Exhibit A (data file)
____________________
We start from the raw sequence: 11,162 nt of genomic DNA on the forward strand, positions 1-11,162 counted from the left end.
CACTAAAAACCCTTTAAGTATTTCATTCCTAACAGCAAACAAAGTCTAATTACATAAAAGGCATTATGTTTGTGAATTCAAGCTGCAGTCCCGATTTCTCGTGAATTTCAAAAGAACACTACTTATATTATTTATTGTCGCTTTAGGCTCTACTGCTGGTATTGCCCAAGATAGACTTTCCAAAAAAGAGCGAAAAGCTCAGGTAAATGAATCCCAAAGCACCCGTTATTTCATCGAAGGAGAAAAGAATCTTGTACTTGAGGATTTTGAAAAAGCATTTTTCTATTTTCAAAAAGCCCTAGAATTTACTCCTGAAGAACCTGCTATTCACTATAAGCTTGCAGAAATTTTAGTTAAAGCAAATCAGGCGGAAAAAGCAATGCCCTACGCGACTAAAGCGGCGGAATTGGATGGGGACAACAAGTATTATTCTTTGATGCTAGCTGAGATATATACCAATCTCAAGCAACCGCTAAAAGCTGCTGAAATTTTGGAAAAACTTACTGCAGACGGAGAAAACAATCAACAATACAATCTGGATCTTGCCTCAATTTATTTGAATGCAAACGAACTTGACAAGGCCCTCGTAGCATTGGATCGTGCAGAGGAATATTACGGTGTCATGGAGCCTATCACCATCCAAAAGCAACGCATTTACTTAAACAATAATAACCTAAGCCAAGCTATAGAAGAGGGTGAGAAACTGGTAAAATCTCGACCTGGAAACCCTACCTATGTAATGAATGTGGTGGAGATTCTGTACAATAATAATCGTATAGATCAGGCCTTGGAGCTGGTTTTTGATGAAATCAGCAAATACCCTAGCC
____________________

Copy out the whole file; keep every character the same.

We start from the raw sequence: 11,162 nt of genomic DNA on the forward strand, positions 1-11,162 counted from the left end.
CACTAAAAACCCTTTAAGTATTTCATTCCTAACAGCAAACAAAGTCTAATTACATAAAAGGCATTATGTTTGTGAATTCAAGCTGCAGTCCCGATTTCTCGTGAATTTCAAAAGAACACTACTTATATTATTTATTGTCGCTTTAGGCTCTACTGCTGGTATTGCCCAAGATAGACTTTCCAAAAAAGAGCGAAAAGCTCAGGTAAATGAATCCCAAAGCACCCGTTATTTCATCGAAGGAGAAAAGAATCTTGTACTTGAGGATTTTGAAAAAGCATTTTTCTATTTTCAAAAAGCCCTAGAATTTACTCCTGAAGAACCTGCTATTCACTATAAGCTTGCAGAAATTTTAGTTAAAGCAAATCAGGCGGAAAAAGCAATGCCCTACGCGACTAAAGCGGCGGAATTGGATGGGGACAACAAGTATTATTCTTTGATGCTAGCTGAGATATATACCAATCTCAAGCAACCGCTAAAAGCTGCTGAAATTTTGGAAAAACTTACTGCAGACGGAGAAAACAATCAACAATACAATCTGGATCTTGCCTCAATTTATTTGAATGCAAACGAACTTGACAAGGCCCTCGTAGCATTGGATCGTGCAGAGGAATATTACGGTGTCATGGAGCCTATCACCATCCAAAAGCAACGCATTTACTTAAACAATAATAACCTAAGCCAAGCTATAGAAGAGGGTGAGAAACTGGTAAAATCTCGACCTGGAAACCCTACCTATGTAATGAATGTGGTGGAGATTCTGTACAATAATAATCGTATAGATCAGGCCTTGGAGCTGGTTTTTGATGAAATCAGCAAATACCCTAGCC